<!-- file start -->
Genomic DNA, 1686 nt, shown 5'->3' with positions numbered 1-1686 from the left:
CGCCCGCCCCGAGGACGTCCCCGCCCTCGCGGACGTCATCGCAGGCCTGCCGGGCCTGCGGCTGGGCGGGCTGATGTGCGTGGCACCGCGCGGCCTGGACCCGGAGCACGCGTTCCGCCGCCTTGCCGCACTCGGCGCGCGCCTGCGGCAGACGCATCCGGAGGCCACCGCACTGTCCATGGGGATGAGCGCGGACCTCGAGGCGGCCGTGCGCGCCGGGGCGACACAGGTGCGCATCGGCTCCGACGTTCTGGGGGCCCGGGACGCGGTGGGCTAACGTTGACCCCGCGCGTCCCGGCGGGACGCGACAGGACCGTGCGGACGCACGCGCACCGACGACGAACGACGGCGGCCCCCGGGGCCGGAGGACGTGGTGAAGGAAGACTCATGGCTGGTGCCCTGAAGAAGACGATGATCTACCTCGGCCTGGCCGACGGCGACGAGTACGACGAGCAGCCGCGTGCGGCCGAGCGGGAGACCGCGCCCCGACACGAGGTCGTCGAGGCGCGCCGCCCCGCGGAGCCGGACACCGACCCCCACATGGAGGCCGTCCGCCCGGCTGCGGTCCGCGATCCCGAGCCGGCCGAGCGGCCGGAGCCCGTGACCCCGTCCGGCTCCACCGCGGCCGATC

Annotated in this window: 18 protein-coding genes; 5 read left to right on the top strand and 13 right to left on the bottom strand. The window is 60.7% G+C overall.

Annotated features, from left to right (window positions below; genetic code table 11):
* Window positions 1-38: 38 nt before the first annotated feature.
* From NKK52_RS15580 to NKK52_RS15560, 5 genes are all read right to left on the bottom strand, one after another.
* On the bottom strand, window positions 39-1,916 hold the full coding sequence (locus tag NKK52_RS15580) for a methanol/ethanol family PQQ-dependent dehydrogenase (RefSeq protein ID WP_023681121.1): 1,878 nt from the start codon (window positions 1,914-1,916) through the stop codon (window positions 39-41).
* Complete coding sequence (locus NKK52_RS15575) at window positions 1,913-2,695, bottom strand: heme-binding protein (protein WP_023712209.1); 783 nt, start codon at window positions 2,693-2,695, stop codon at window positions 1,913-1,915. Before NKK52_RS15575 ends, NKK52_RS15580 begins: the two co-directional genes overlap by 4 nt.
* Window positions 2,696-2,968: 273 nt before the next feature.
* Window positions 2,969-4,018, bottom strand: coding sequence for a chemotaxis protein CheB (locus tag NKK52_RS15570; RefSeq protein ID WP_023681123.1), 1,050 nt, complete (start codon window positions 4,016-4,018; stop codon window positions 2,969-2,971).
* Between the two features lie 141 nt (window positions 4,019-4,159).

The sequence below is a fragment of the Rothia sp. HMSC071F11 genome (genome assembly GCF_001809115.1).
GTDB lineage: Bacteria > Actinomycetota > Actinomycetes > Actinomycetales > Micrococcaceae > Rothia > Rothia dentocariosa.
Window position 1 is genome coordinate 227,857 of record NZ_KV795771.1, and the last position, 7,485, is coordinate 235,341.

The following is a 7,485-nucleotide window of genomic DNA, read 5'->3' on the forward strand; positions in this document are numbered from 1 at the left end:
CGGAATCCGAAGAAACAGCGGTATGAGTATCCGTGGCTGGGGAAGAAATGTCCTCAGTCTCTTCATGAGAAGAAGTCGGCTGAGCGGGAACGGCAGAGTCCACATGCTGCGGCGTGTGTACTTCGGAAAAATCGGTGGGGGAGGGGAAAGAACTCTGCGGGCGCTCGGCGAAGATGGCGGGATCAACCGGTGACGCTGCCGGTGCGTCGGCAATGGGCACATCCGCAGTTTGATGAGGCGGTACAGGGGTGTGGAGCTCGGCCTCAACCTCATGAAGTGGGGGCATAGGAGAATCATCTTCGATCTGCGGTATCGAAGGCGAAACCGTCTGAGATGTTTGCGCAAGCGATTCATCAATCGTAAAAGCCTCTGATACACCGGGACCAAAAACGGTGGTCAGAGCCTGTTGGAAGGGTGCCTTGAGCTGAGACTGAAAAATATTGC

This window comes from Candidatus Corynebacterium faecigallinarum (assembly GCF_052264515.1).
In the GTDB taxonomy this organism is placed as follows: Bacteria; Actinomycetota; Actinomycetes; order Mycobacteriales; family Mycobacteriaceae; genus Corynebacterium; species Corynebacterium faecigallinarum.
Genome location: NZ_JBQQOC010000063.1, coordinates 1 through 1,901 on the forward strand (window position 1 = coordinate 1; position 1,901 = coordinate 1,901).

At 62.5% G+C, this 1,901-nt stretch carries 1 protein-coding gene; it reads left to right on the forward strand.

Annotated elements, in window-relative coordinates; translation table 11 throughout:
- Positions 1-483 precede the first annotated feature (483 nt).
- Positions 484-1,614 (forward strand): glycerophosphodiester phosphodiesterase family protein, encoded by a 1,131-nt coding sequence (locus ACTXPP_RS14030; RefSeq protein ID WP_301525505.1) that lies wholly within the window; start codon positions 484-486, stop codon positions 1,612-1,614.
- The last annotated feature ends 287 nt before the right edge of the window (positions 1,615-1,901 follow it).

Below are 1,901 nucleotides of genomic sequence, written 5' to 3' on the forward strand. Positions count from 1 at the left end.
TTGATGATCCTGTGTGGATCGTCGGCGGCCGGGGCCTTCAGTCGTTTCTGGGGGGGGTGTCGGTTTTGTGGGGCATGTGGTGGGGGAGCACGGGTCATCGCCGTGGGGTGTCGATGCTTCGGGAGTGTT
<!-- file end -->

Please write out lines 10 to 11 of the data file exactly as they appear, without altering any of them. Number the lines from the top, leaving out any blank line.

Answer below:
* Window positions 2,969-4,018, bottom strand: coding sequence for a chemotaxis protein CheB (locus tag NKK52_RS15570; RefSeq protein ID WP_023681123.1), 1,050 nt, complete (start codon window positions 4,016-4,018; stop codon window positions 2,969-2,971).
* Between the two features lie 141 nt (window positions 4,019-4,159).